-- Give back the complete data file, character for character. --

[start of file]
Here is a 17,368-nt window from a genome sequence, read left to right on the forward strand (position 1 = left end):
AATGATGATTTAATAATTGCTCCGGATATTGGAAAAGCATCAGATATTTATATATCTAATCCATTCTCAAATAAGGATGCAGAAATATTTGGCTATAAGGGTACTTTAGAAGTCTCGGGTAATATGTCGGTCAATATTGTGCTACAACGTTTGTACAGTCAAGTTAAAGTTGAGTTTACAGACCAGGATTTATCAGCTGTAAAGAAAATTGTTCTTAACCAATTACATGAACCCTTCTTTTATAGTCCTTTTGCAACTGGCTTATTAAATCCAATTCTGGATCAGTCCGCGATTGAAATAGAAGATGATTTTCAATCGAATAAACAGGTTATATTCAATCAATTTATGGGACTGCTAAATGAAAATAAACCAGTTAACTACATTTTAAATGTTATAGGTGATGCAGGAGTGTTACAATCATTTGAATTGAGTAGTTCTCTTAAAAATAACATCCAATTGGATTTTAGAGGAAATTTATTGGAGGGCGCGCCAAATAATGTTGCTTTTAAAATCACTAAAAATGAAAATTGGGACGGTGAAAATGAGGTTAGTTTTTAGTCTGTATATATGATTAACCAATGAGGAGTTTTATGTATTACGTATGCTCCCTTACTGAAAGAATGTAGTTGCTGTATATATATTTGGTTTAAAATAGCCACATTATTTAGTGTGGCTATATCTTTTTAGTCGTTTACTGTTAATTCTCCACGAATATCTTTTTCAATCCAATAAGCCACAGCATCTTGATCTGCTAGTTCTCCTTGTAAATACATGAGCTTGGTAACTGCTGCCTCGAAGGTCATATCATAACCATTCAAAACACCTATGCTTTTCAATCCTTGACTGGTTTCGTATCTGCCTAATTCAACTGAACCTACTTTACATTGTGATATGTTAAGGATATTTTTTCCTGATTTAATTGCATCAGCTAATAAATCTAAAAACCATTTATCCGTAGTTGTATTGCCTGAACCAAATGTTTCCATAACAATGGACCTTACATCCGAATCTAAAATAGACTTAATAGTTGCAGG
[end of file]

Here is a 17,368-nt window from a genome sequence, read left to right on the forward strand (position 1 = left end):
AATGATGATTTAATAATTGCTCCGGATATTGGAAAAGCATCAGATATTTATATATCTAATCCATTCTCAAATAAGGATGCAGAAATATTTGGCTATAAGGGTACTTTAGAAGTCTCGGGTAATATGTCGGTCAATATTGTGCTACAACGTTTGTACAGTCAAGTTAAAGTTGAGTTTACAGACCAGGATTTATCAGCTGTAAAGAAAATTGTTCTTAACCAATTACATGAACCCTTCTTTTATAGTCCTTTTGCAACTGGCTTATTAAATCCAATTCTGGATCAGTCCGCGATTGAAATAGAAGATGATTTTCAATCGAATAAACAGGTTATATTCAATCAATTTATGGGACTGCTAAATGAAAATAAACCAGTTAACTACATTTTAAATGTTATAGGTGATGCAGGAGTGTTACAATCATTTGAATTGAGTAGTTCTCTTAAAAATAACATCCAATTGGATTTTAGAGGAAATTTATTGGAGGGCGCGCCAAATAATGTTGCTTTTAAAATCACTAAAAATGAAAATTGGGACGGTGAAAATGAGGTTAGTTTTTAGTCTGTATATATGATTAACCAATGAGGAGTTTTATGTATTACGTATGCTCCCTTACTGAAAGAATGTAGTTGCTGTATATATATTTGGTTTAAAATAGCCACATTATTTAGTGTGGCTATATCTTTTTAGTCGTTTACTGTTAATTCTCCACGAATATCTTTTTCAATCCAATAAGCCACAGCATCTTGATCTGCTAGTTCTCCTTGTAAATACATGAGCTTGGTAACTGCTGCCTCGAAGGTCATATCATAACCATTCAAAACACCTATGCTTTTCAATCCTTGACTGGTTTCGTATCTGCCTAATTCAACTGAACCTACTTTACATTGTGATATGTTAAGGATATTTTTTCCTGATTTAATTGCATCAGCTAATAAATCTAAAAACCATTTATCCGTAGTTGTATTGCCTGAACCAAATGTTTCCATAACAATGGACCTTACATCCGAATCTAAAATAGACTTAATAGTTGCAGG